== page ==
Prosecutor further contends that the Common Pleas Court lost jurisdiction over the subject-matter of the appeal, because "while the appeal was pending the petitioner, Arthur Garfield Williams, allegedly died, as suggested upon the record." It appears that Williams died November 21st, 1942, which was after the hearing and after the appeal had been taken. There is reason to believe from correspondence passing between the attorneys that the death had been suggested on the record. Nevertheless, the appeal was carried on without change of title and the opinion on the appeal, filed February 24th, 1943, bore the name of Arthur Garfield Williams as the petitioner-respondent. It was not until April 9th, 1943, [131 NJL Page 112] contemporaneously with the signing of the determination and judgment, that an order was made substituting Florence VanLue Williams, widow, for Arthur Garfield Williams as petitioner. The record does not disclose upon what showing that order was made or what was the cause of death. The fact is, however, that the judgment in the Pleas is entitled in the name of the widow as substituted petitioner and that while reciting that the claimant died leaving a widow "and other dependents" nevertheless runs in favor of the "petitioner-appellee," who, according to the contemporaneous order, is the widow, as such. Various questions arise upon which no record is presented and which we are, therefore, unable to answer, such for instance as the disposition to be made of the installments that were due and unpaid to Williams at the time of his death. The assumption from the determination in the Pleas is that the widow is entitled to the entire award in the same manner and in the same amounts as her husband would have received had he lived. The prosecutor herein quite forcefully contends that the Court of Common Pleas had no jurisdiction on the appeal following an intermediate death to adjudicate the distribution of rights under the Workmen's Compensation Law and that accordingly payments may not be made to the widow without thereby potentially incurring liability to other interests. As the matter stands before us and in view of the provisions of the Workmen's Compensation Act, particularly R.S. 34:15-12z--13--21, we are unable to say that the argument is not sound. Particularly are we concerned with the lack of any record upon which the order of substitution and adjudication in favor of the widow were made and with the silence of the record, so far as we discover, with respect to the cause of death, whether from the accident or otherwise. Apparently the attempt was to mould the proceeding roughly upon the practice on an appeal in an action at law. But that, we think, was a mistaken course. We believe that the record should go back for correction and amplification in this respect. It will be remanded to the Court of Common Pleas and if, as we apprehend may be the case, such a situation is there unfolded that the record should be sent back to the Bureau, that result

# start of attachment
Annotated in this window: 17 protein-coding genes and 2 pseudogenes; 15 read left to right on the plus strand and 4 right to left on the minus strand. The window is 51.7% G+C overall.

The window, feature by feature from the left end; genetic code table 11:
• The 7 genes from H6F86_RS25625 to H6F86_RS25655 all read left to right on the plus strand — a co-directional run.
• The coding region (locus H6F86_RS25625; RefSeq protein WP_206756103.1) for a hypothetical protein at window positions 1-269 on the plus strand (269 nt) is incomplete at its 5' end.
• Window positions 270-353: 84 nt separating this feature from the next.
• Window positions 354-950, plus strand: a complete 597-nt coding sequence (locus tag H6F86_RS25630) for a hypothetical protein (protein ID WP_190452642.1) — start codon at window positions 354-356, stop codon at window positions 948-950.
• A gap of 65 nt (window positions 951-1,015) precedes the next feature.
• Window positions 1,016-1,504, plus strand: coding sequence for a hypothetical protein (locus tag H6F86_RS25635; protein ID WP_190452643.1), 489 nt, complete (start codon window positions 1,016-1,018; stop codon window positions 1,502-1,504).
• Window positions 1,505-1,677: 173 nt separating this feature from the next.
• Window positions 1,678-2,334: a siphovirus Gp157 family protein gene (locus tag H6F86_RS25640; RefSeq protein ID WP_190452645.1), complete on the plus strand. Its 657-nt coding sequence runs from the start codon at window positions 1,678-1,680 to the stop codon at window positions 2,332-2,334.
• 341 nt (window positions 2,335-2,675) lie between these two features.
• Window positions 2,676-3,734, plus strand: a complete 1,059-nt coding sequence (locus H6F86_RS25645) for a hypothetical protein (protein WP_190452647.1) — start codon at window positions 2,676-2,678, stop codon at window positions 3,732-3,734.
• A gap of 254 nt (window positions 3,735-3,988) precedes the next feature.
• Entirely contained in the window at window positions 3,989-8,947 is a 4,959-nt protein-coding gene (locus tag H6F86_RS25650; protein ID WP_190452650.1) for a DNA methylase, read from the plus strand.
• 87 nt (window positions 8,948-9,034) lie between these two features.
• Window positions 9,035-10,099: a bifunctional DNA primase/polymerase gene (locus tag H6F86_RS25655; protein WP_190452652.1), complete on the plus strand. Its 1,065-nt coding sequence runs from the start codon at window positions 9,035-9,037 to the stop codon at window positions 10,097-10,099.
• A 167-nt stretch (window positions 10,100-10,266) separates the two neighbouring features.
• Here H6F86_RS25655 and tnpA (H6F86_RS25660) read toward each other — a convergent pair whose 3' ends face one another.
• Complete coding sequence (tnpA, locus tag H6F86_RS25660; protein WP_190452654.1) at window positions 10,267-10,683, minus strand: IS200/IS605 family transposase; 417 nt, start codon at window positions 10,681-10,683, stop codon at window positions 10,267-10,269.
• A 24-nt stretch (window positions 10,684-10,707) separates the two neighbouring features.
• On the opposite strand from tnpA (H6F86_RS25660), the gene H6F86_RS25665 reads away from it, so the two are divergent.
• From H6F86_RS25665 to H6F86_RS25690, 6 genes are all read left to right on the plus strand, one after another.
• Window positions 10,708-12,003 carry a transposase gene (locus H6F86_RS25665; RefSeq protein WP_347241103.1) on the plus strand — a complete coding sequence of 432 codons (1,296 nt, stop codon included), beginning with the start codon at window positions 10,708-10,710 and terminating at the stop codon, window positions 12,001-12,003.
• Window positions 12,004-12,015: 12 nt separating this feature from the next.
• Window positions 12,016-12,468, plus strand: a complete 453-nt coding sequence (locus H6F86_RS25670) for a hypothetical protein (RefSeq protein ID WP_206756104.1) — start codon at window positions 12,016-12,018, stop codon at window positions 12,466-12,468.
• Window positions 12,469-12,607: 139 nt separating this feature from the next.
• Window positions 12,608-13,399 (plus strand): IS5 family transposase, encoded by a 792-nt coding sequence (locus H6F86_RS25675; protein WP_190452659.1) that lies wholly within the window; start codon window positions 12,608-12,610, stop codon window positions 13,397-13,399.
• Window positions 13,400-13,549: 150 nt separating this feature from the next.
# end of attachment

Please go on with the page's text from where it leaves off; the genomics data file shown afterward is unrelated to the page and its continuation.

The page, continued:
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may be accomplished under the practice approved in Rubeo v. McMullen Co., 117 N.J.L. 574; DeMarco v. No-Worry Chemical Co., 130 Id. 40.